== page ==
The registration for the first-ever mountain bike race to be held on Mill Mountain was located at the City of Roanoke Recreation offices on Reserve Ave., right next to the site where the recently leveled Victory Stadium stood. I had spoken to race director Ron Glowczynski a few days prior to the event and he said registration was light, but he expected a few more to register the morning of. A few more? You could imagine my suprise when I saw cars backed-up all the way out of the parking lot and down Reserve Ave.! This will be the biggest race ever in the history of mountain bike racing! People really were looking forward to this event! Wow!
Problem was, all these folks lined up in their cars didn't want to race, they wanted bricks. Yep, that's right. The City of Roanoke was giving away souvenir bricks from the former staduim that is now a big pile of rubble. Cars as far as the eye could see. It was nuts. I heard that some people waited over two hours - for bricks. My problem with this is that these bricks look, feel, smell, are like every other brick you've ever seen. There is nothing unique about them except they are from Victory Stadium. But you can't tell they're from Victory Stadium! I have a pile of bricks in my back yard. These people could have taken those and not had to wait in line.
About 30 total racers made their way through the masonry-seeking masses to register for the 3 miles of uphill punishment. It was quite a unique event; an uphill individual time trial against the clock on alleyways, roads and sweet singletrack trails. I've never in my short 4 years of racing done a time individual trail on my mountain bike. I've done a hill climb - Roanoke County hosts the Poor Mountain Hill Climb each October - but it is a massed start event. Going off alone against the clock has a special feel to it. It's you against the mountain. The race of truth.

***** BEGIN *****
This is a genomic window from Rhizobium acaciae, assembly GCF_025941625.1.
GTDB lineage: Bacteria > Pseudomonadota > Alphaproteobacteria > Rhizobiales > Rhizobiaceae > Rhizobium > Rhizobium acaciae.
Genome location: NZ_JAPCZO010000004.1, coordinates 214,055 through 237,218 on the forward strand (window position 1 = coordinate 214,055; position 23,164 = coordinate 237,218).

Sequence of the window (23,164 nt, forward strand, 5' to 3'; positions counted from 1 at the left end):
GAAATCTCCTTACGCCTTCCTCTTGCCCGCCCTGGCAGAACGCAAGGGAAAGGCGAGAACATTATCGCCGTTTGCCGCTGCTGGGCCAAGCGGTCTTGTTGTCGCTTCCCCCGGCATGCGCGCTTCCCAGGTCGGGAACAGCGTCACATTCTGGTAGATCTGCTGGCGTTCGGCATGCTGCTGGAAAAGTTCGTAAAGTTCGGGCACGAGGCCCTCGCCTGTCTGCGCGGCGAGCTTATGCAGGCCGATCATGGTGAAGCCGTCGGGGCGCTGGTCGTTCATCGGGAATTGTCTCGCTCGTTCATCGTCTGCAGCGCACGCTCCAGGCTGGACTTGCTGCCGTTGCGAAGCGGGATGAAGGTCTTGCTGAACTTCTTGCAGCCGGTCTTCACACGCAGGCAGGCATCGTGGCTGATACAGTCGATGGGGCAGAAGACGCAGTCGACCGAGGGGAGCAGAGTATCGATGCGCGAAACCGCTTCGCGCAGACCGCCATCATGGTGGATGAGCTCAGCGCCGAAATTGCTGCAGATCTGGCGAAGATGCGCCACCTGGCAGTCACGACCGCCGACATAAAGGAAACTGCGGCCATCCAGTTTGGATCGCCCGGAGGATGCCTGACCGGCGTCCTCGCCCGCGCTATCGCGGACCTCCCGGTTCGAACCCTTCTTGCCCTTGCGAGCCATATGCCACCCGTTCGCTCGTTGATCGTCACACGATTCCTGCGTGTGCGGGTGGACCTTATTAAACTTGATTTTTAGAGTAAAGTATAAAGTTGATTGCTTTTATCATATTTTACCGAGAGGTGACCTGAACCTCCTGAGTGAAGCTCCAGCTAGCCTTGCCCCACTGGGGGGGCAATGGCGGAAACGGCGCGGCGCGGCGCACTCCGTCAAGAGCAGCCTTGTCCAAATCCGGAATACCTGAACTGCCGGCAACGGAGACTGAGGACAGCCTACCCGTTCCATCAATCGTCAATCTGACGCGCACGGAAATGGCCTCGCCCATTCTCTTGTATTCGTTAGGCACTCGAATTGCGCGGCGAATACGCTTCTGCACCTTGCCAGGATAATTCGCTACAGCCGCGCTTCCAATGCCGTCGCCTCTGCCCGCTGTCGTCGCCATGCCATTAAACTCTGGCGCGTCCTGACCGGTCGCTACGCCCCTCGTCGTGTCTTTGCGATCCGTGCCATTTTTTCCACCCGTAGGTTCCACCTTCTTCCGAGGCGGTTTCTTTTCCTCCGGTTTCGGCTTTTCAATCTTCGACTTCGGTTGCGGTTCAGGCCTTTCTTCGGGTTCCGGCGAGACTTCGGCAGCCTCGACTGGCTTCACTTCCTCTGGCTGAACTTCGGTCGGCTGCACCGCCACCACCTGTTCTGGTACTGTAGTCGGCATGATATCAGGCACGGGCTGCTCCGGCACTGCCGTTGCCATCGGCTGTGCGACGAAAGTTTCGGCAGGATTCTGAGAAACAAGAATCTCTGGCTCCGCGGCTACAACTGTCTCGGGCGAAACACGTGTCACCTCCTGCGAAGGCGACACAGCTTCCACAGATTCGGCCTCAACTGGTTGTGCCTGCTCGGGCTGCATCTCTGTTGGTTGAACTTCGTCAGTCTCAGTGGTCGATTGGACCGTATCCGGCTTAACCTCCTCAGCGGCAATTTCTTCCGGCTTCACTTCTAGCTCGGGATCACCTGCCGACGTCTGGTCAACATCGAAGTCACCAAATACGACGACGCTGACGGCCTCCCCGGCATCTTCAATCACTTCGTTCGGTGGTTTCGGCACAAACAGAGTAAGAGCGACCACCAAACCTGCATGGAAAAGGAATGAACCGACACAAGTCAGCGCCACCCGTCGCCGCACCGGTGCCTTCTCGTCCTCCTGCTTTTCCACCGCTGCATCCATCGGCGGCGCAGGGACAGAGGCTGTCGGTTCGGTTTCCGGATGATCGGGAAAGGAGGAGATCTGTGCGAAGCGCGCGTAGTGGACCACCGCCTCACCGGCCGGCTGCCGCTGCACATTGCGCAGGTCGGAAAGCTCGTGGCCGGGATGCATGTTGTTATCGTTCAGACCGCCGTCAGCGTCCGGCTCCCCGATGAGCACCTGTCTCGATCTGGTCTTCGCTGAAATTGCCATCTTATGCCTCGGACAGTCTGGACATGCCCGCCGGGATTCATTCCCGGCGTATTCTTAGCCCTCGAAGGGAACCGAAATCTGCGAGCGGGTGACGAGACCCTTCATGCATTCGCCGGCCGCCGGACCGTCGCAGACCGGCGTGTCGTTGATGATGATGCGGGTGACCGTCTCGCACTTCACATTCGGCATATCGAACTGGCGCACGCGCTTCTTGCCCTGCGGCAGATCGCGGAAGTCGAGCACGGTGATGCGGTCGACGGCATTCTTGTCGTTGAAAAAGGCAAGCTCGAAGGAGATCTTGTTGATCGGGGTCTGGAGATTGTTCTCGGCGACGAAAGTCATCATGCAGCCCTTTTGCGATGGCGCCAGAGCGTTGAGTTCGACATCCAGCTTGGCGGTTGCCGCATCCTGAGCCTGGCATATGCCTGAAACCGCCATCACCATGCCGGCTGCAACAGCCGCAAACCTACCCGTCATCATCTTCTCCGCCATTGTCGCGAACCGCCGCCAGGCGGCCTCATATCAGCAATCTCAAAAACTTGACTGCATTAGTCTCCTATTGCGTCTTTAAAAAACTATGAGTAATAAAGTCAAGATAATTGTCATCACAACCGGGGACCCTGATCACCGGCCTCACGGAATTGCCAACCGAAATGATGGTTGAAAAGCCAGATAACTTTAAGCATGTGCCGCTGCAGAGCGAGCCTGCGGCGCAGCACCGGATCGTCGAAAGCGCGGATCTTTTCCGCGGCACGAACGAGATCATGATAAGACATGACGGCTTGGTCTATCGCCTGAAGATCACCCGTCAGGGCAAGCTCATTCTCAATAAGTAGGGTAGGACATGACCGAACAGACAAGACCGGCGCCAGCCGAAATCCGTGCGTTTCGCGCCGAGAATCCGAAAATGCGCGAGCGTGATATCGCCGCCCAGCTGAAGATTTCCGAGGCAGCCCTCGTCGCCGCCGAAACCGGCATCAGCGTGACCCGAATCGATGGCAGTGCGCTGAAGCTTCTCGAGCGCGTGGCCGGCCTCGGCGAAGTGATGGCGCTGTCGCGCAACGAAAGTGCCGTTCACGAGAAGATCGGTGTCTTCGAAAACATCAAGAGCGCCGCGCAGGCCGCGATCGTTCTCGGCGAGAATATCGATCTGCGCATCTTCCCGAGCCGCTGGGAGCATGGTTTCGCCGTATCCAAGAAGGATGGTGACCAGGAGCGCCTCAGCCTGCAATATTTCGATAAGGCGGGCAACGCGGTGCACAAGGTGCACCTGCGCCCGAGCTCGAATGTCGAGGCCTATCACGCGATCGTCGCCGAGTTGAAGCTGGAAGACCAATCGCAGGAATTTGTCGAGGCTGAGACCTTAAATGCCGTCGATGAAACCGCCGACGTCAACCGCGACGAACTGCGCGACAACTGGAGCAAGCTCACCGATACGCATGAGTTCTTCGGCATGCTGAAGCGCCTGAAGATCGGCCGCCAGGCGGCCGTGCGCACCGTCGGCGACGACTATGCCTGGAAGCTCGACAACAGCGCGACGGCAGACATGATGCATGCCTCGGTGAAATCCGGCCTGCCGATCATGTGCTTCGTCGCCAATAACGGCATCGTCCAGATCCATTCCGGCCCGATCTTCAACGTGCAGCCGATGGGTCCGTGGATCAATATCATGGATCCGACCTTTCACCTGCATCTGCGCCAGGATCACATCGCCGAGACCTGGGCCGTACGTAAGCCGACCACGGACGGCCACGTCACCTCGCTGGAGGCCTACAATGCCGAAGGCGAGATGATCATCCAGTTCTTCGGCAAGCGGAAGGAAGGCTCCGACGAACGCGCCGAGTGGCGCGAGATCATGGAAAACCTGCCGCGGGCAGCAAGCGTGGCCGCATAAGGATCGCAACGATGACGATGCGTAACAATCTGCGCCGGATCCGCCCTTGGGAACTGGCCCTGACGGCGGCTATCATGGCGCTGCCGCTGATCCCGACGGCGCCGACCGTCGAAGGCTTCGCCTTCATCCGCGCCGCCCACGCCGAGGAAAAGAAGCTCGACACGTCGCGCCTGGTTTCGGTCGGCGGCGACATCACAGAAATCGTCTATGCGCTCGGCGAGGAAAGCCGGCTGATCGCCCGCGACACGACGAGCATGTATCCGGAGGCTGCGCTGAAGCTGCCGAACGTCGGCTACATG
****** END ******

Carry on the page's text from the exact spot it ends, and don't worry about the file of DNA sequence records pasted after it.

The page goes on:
Racers started on a semi-paved alleyway that kicked steeply from the very start. This was a race where you needed to be warmed up well because the steepest sections came first. As the alleyway shot straight up the mountain it turned to gravel, making traction more challenging as you climbed. Once the alley was behind you, a half mile section of pavement led you into one of the coolest trails on the mountain. The Momument trail is a steady climb with a good hard-packed surface. There are some loose rocks to pick through on the way, but overall it's not very technical. The fun really begins with a short and fast rolling downhill to complete Monument. This section gave you 30 seconds to catch your breath. The course continues on a new trail that weaves it's way closer to the top of the mountain. A tight, momentum stealing right-hand uphill switchback on this trail was the center of most conversations at the end of the day. Many said they got off and jogged through it. Some rode it but thought it would have been faster to run. I rode it, with a dab, losing a few precious seconds. The finale' was a grassy section that seemed to grab my tires like velcro. I could see the finish line. I could hear the onlookers cheering. I just couldn't pedal any faster. Finally, 20 minutes and 50 seconds later, my time trail was over. Good eneough for first in the singlespeed class and 5th over-all.
Sunday brought on the 2nd historic mountain biking race of the weekend: The Carvins Cove Cross Country Race. Never before had the trails at the Cove seen race action. About 60 riders showed up to test themselves against the climbs, downhills, rocks and roots that this mountain biker's playground has to offer. A neutral mass start led all riders down a couple miles of pavement and onto a gravel road for another mile or so. A pack of about 8 of us rolled into the first uphill section of singletrack and stayed together to the top of the first climb. I was trying my best to make it through the first couple of miles of singletrack without spending too much energy. I rode conservatively and set my sights on some trails later in the race where I could make up some time if needed. These are my home trails, so I know where I can hammer and where I have to keep my wits about me.